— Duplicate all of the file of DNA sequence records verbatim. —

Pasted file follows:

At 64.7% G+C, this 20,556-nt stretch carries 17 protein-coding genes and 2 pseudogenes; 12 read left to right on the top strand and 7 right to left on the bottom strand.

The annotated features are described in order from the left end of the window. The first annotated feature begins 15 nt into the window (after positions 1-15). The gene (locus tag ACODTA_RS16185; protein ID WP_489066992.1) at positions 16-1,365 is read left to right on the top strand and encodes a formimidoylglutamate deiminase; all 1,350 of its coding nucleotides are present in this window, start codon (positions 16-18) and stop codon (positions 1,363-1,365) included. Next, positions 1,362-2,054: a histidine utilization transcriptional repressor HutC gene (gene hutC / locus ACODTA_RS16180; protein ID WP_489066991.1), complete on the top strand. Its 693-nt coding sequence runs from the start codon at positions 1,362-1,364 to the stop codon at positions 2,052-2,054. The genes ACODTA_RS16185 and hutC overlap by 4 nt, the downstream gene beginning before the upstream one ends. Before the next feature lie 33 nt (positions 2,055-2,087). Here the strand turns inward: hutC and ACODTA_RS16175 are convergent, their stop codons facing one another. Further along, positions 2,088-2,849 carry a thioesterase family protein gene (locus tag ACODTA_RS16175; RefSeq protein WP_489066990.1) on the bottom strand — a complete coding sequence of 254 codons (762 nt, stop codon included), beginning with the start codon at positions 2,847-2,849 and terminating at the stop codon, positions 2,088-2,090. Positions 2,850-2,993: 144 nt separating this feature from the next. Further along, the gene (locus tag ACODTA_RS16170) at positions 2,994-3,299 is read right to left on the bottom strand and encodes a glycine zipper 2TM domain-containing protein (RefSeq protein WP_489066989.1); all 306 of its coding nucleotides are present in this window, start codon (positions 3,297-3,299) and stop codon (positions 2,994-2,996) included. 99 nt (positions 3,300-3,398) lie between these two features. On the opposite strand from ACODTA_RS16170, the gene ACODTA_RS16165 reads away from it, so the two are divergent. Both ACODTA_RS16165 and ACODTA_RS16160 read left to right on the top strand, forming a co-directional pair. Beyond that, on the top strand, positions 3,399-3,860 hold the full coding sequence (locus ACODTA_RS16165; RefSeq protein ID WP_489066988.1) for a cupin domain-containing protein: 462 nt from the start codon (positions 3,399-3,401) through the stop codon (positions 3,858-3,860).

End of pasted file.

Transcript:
At 64.7% G+C, this 20,556-nt stretch carries 17 protein-coding genes and 2 pseudogenes; 12 read left to right on the top strand and 7 right to left on the bottom strand.

The annotated features are described in order from the left end of the window. The first annotated feature begins 15 nt into the window (after positions 1-15). The gene (locus tag ACODTA_RS16185; protein ID WP_489066992.1) at positions 16-1,365 is read left to right on the top strand and encodes a formimidoylglutamate deiminase; all 1,350 of its coding nucleotides are present in this window, start codon (positions 16-18) and stop codon (positions 1,363-1,365) included. Next, positions 1,362-2,054: a histidine utilization transcriptional repressor HutC gene (gene hutC / locus ACODTA_RS16180; protein ID WP_489066991.1), complete on the top strand. Its 693-nt coding sequence runs from the start codon at positions 1,362-1,364 to the stop codon at positions 2,052-2,054. The genes ACODTA_RS16185 and hutC overlap by 4 nt, the downstream gene beginning before the upstream one ends. Before the next feature lie 33 nt (positions 2,055-2,087). Here the strand turns inward: hutC and ACODTA_RS16175 are convergent, their stop codons facing one another. Further along, positions 2,088-2,849 carry a thioesterase family protein gene (locus tag ACODTA_RS16175; RefSeq protein WP_489066990.1) on the bottom strand — a complete coding sequence of 254 codons (762 nt, stop codon included), beginning with the start codon at positions 2,847-2,849 and terminating at the stop codon, positions 2,088-2,090. Positions 2,850-2,993: 144 nt separating this feature from the next. Further along, the gene (locus tag ACODTA_RS16170) at positions 2,994-3,299 is read right to left on the bottom strand and encodes a glycine zipper 2TM domain-containing protein (RefSeq protein WP_489066989.1); all 306 of its coding nucleotides are present in this window, start codon (positions 3,297-3,299) and stop codon (positions 2,994-2,996) included. 99 nt (positions 3,300-3,398) lie between these two features. On the opposite strand from ACODTA_RS16170, the gene ACODTA_RS16165 reads away from it, so the two are divergent. Both ACODTA_RS16165 and ACODTA_RS16160 read left to right on the top strand, forming a co-directional pair. Beyond that, on the top strand, positions 3,399-3,860 hold the full coding sequence (locus ACODTA_RS16165; RefSeq protein ID WP_489066988.1) for a cupin domain-containing protein: 462 nt from the start codon (positions 3,399-3,401) through the stop codon (positions 3,858-3,860).